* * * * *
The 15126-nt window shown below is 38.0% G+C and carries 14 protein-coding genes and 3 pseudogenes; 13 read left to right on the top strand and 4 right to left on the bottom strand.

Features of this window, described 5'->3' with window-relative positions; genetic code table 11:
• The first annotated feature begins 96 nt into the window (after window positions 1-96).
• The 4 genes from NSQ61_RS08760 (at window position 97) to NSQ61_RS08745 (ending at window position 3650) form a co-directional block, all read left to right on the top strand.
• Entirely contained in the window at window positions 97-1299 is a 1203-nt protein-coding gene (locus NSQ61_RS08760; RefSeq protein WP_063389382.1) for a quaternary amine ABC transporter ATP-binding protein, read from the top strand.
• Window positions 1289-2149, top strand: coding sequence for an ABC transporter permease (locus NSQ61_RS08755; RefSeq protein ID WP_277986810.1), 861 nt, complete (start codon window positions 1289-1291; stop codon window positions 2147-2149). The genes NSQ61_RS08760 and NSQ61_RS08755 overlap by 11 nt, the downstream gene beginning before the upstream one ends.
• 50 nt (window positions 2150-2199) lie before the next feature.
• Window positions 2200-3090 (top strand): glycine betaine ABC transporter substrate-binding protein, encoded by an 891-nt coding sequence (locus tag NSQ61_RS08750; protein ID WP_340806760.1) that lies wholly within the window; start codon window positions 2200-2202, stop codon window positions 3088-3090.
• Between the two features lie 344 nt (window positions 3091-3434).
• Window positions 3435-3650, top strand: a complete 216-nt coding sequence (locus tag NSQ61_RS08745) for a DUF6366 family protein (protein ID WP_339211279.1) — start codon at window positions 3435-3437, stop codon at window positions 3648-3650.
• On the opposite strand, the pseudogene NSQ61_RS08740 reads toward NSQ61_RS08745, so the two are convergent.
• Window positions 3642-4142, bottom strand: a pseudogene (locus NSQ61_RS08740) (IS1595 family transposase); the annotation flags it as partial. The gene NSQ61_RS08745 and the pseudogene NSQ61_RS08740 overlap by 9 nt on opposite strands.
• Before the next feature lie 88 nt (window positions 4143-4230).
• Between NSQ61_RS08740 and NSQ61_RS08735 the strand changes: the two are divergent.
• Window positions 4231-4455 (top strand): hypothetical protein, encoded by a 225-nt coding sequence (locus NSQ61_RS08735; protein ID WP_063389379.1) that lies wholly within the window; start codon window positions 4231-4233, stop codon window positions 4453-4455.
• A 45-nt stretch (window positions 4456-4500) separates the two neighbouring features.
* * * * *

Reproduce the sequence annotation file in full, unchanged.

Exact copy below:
The 15126-nt window shown below is 38.0% G+C and carries 14 protein-coding genes and 3 pseudogenes; 13 read left to right on the top strand and 4 right to left on the bottom strand.

Features of this window, described 5'->3' with window-relative positions; genetic code table 11:
• The first annotated feature begins 96 nt into the window (after window positions 1-96).
• The 4 genes from NSQ61_RS08760 (at window position 97) to NSQ61_RS08745 (ending at window position 3650) form a co-directional block, all read left to right on the top strand.
• Entirely contained in the window at window positions 97-1299 is a 1203-nt protein-coding gene (locus NSQ61_RS08760; RefSeq protein WP_063389382.1) for a quaternary amine ABC transporter ATP-binding protein, read from the top strand.
• Window positions 1289-2149, top strand: coding sequence for an ABC transporter permease (locus NSQ61_RS08755; RefSeq protein ID WP_277986810.1), 861 nt, complete (start codon window positions 1289-1291; stop codon window positions 2147-2149). The genes NSQ61_RS08760 and NSQ61_RS08755 overlap by 11 nt, the downstream gene beginning before the upstream one ends.
• 50 nt (window positions 2150-2199) lie before the next feature.
• Window positions 2200-3090 (top strand): glycine betaine ABC transporter substrate-binding protein, encoded by an 891-nt coding sequence (locus tag NSQ61_RS08750; protein ID WP_340806760.1) that lies wholly within the window; start codon window positions 2200-2202, stop codon window positions 3088-3090.
• Between the two features lie 344 nt (window positions 3091-3434).
• Window positions 3435-3650, top strand: a complete 216-nt coding sequence (locus tag NSQ61_RS08745) for a DUF6366 family protein (protein ID WP_339211279.1) — start codon at window positions 3435-3437, stop codon at window positions 3648-3650.
• On the opposite strand, the pseudogene NSQ61_RS08740 reads toward NSQ61_RS08745, so the two are convergent.
• Window positions 3642-4142, bottom strand: a pseudogene (locus NSQ61_RS08740) (IS1595 family transposase); the annotation flags it as partial. The gene NSQ61_RS08745 and the pseudogene NSQ61_RS08740 overlap by 9 nt on opposite strands.
• Before the next feature lie 88 nt (window positions 4143-4230).
• Between NSQ61_RS08740 and NSQ61_RS08735 the strand changes: the two are divergent.
• Window positions 4231-4455 (top strand): hypothetical protein, encoded by a 225-nt coding sequence (locus NSQ61_RS08735; protein ID WP_063389379.1) that lies wholly within the window; start codon window positions 4231-4233, stop codon window positions 4453-4455.
• A 45-nt stretch (window positions 4456-4500) separates the two neighbouring features.